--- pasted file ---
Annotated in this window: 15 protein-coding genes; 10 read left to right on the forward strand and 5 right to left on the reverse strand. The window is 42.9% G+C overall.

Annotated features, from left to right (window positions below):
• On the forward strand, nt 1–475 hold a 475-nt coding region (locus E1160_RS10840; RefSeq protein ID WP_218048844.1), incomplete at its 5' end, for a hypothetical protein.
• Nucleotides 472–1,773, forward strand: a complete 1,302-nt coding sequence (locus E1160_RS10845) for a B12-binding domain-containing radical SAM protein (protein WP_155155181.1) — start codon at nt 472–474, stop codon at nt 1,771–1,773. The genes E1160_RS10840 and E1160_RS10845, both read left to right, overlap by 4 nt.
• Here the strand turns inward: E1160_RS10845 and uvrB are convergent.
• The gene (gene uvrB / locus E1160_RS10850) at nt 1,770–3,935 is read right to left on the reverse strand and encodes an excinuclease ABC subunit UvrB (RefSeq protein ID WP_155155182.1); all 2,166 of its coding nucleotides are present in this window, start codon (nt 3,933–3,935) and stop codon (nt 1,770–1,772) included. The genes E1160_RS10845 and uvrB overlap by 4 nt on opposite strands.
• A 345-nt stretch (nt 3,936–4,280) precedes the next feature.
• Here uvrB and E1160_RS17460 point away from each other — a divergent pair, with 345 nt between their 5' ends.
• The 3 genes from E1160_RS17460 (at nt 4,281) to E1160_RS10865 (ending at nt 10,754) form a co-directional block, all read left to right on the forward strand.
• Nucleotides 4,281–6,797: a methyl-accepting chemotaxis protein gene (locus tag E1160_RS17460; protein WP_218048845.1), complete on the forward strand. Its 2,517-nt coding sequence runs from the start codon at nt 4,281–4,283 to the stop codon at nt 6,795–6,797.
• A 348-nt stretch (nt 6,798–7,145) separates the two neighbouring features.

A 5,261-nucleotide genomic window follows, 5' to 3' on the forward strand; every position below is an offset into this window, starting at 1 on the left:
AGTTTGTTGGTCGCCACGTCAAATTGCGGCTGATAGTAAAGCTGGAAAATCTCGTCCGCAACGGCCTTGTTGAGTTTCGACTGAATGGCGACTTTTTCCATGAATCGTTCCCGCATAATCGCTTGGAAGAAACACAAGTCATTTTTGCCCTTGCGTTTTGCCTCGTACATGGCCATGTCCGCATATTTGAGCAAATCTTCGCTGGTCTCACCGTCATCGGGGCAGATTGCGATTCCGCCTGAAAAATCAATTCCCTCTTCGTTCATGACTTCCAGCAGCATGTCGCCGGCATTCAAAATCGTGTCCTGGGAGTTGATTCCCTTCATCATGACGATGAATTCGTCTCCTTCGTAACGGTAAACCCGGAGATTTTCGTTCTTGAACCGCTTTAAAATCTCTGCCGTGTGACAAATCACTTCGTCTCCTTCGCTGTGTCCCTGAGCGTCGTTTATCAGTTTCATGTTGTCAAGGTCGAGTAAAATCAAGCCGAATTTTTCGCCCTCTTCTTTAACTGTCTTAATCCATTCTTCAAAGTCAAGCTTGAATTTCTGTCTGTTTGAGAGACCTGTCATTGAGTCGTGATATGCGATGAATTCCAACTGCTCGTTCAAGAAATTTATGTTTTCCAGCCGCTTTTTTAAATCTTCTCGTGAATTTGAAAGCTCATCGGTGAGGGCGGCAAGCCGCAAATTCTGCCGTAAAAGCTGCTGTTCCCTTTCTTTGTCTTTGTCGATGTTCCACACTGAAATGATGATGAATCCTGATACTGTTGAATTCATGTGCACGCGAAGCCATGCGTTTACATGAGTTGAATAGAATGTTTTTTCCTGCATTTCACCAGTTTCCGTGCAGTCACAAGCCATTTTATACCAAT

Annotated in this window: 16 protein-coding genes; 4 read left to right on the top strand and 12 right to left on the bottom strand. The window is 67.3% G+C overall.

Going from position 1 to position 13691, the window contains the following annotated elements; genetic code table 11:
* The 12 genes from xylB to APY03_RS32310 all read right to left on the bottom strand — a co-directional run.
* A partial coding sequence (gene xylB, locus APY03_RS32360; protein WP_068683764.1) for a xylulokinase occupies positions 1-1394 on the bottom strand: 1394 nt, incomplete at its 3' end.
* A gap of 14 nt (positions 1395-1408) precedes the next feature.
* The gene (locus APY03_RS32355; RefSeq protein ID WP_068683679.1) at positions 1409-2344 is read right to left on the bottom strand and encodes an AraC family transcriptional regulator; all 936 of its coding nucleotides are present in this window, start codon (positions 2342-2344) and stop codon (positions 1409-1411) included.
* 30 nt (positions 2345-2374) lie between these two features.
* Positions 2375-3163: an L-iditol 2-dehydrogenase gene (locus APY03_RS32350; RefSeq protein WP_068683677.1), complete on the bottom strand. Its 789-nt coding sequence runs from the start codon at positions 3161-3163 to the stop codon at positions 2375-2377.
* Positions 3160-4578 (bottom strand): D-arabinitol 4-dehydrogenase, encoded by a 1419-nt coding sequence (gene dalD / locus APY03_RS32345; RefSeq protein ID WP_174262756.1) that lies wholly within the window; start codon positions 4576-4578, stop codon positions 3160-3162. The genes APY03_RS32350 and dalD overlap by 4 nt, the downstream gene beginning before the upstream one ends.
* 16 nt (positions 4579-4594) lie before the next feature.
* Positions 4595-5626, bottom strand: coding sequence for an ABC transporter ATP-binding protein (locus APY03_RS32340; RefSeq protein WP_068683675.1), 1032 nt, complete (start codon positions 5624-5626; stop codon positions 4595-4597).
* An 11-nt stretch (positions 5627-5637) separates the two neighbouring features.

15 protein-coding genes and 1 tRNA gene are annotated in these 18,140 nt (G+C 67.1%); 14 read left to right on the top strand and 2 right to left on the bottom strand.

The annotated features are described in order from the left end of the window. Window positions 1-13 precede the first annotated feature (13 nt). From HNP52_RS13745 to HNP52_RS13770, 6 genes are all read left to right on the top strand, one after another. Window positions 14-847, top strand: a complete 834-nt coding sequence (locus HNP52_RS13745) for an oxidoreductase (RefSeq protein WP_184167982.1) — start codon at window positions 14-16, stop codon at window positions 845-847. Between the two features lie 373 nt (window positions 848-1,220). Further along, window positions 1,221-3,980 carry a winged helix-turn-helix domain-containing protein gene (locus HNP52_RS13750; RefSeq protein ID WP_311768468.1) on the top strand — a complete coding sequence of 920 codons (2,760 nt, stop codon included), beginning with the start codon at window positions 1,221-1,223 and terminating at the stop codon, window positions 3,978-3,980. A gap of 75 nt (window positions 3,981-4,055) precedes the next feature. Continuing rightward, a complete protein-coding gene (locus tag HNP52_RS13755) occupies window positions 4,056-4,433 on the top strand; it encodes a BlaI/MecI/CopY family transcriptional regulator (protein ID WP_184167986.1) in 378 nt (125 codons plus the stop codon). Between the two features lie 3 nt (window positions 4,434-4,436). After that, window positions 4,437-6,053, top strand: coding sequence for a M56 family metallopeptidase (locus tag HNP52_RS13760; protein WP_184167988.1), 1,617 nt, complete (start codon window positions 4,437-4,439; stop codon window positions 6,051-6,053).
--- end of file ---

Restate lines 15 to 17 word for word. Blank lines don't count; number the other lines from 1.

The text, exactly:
Going from position 1 to position 13691, the window contains the following annotated elements; genetic code table 11:
* The 12 genes from xylB to APY03_RS32310 all read right to left on the bottom strand — a co-directional run.
* A partial coding sequence (gene xylB, locus APY03_RS32360; protein WP_068683764.1) for a xylulokinase occupies positions 1-1394 on the bottom strand: 1394 nt, incomplete at its 3' end.